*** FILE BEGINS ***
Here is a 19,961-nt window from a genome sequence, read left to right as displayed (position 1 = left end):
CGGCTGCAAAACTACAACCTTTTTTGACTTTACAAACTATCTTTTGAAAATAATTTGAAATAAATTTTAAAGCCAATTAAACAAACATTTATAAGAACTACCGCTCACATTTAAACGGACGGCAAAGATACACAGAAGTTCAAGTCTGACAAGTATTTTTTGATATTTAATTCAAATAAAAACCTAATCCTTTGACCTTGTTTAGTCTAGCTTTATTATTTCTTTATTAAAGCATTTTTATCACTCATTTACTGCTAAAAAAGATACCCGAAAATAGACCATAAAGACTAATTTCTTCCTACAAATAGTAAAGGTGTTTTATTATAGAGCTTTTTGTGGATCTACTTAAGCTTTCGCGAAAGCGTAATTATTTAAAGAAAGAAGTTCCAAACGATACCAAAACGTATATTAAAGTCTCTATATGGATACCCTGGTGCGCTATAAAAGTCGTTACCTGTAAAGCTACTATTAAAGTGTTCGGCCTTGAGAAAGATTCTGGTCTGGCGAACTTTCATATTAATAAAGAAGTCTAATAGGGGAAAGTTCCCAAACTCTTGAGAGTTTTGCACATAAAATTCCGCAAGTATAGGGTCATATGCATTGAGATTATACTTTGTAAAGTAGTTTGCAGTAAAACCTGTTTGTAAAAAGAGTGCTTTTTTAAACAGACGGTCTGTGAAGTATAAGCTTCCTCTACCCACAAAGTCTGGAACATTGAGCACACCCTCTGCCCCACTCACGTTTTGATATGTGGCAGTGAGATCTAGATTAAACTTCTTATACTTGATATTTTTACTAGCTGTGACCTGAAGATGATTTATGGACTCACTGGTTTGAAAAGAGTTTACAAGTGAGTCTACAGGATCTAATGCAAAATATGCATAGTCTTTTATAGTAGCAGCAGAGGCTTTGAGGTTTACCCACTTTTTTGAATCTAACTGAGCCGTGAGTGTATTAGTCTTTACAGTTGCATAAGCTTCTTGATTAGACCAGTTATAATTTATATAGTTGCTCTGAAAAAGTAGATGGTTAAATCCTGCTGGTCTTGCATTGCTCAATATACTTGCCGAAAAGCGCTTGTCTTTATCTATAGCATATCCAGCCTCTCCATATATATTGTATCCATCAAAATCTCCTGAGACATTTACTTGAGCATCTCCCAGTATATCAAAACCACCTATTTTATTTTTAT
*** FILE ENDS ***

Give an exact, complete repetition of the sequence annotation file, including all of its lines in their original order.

Here is a 19,961-nt window from a genome sequence, read left to right as displayed (position 1 = left end):
CGGCTGCAAAACTACAACCTTTTTTGACTTTACAAACTATCTTTTGAAAATAATTTGAAATAAATTTTAAAGCCAATTAAACAAACATTTATAAGAACTACCGCTCACATTTAAACGGACGGCAAAGATACACAGAAGTTCAAGTCTGACAAGTATTTTTTGATATTTAATTCAAATAAAAACCTAATCCTTTGACCTTGTTTAGTCTAGCTTTATTATTTCTTTATTAAAGCATTTTTATCACTCATTTACTGCTAAAAAAGATACCCGAAAATAGACCATAAAGACTAATTTCTTCCTACAAATAGTAAAGGTGTTTTATTATAGAGCTTTTTGTGGATCTACTTAAGCTTTCGCGAAAGCGTAATTATTTAAAGAAAGAAGTTCCAAACGATACCAAAACGTATATTAAAGTCTCTATATGGATACCCTGGTGCGCTATAAAAGTCGTTACCTGTAAAGCTACTATTAAAGTGTTCGGCCTTGAGAAAGATTCTGGTCTGGCGAACTTTCATATTAATAAAGAAGTCTAATAGGGGAAAGTTCCCAAACTCTTGAGAGTTTTGCACATAAAATTCCGCAAGTATAGGGTCATATGCATTGAGATTATACTTTGTAAAGTAGTTTGCAGTAAAACCTGTTTGTAAAAAGAGTGCTTTTTTAAACAGACGGTCTGTGAAGTATAAGCTTCCTCTACCCACAAAGTCTGGAACATTGAGCACACCCTCTGCCCCACTCACGTTTTGATATGTGGCAGTGAGATCTAGATTAAACTTCTTATACTTGATATTTTTACTAGCTGTGACCTGAAGATGATTTATGGACTCACTGGTTTGAAAAGAGTTTACAAGTGAGTCTACAGGATCTAATGCAAAATATGCATAGTCTTTTATAGTAGCAGCAGAGGCTTTGAGGTTTACCCACTTTTTTGAATCTAACTGAGCCGTGAGTGTATTAGTCTTTACAGTTGCATAAGCTTCTTGATTAGACCAGTTATAATTTATATAGTTGCTCTGAAAAAGTAGATGGTTAAATCCTGCTGGTCTTGCATTGCTCAATATACTTGCCGAAAAGCGCTTGTCTTTATCTATAGCATATCCAGCCTCTCCATATATATTGTATCCATCAAAATCTCCTGAGACATTTACTTGAGCATCTCCCAGTATATCAAAACCACCTATTTTATTTTTAT